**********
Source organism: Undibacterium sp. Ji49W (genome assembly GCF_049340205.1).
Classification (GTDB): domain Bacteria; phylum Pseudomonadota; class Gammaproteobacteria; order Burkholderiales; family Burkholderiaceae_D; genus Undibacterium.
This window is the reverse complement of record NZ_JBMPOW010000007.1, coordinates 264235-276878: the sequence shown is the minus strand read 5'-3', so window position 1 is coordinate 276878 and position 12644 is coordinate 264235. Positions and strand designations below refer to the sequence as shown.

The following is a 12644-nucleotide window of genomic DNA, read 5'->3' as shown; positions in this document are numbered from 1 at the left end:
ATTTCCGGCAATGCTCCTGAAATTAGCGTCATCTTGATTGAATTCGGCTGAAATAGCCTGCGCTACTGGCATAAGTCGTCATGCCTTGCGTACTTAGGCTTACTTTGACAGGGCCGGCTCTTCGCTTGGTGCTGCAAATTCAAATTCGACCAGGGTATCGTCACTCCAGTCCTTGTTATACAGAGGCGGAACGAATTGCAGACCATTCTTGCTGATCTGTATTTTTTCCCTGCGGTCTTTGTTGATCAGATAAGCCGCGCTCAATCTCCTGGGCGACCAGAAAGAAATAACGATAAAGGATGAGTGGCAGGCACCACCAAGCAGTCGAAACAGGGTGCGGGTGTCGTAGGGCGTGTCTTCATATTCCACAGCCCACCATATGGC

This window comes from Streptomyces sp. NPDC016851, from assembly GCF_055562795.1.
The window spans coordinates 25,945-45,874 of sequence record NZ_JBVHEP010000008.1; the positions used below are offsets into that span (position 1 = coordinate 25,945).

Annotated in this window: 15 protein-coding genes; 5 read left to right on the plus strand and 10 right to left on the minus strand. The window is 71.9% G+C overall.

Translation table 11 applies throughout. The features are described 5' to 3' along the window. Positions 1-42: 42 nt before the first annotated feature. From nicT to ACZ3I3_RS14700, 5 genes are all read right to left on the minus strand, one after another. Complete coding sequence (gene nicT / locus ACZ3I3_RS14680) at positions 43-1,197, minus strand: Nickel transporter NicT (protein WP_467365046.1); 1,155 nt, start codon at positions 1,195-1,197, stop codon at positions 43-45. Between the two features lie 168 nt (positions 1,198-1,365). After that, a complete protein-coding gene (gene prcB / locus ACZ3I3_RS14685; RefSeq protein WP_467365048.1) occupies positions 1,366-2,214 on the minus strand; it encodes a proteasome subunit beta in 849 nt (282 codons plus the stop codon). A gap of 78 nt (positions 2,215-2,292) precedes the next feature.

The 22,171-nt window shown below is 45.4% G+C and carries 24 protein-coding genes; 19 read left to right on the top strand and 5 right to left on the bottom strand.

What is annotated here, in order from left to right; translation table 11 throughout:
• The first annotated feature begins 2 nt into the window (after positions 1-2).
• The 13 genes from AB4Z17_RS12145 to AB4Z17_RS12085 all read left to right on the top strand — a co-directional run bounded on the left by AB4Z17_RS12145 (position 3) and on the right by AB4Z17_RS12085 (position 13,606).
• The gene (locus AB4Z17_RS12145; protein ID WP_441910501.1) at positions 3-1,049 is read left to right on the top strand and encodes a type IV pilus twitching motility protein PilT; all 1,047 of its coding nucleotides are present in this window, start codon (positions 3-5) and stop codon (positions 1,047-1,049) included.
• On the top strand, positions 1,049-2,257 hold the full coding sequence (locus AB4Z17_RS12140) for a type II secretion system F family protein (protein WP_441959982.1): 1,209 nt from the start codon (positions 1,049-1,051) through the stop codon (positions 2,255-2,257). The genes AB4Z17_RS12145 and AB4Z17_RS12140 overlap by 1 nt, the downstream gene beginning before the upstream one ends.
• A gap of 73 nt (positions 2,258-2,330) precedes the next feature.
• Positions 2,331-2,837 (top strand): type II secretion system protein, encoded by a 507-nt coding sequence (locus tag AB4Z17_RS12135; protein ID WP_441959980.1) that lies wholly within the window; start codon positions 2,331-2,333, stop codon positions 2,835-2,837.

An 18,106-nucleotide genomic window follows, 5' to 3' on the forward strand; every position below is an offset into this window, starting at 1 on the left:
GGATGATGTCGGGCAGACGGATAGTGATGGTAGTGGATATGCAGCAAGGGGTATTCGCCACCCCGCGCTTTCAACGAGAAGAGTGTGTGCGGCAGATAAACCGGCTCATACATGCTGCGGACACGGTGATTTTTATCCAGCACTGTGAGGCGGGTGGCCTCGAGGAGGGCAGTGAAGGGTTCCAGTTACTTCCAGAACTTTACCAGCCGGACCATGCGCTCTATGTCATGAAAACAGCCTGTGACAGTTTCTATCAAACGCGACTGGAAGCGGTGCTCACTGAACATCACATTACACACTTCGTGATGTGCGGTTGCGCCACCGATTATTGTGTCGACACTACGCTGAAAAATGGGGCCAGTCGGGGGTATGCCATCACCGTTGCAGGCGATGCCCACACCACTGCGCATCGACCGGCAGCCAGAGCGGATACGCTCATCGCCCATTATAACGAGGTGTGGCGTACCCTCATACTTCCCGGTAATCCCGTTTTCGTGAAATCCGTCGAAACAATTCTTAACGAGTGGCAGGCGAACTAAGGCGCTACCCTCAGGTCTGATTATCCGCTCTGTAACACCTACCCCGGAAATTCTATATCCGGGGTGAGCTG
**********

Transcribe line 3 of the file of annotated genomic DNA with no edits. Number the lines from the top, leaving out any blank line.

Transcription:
This window is the reverse complement of record NZ_JBMPOW010000007.1, coordinates 264235-276878: the sequence shown is the minus strand read 5'-3', so window position 1 is coordinate 276878 and position 12644 is coordinate 264235. Positions and strand designations below refer to the sequence as shown.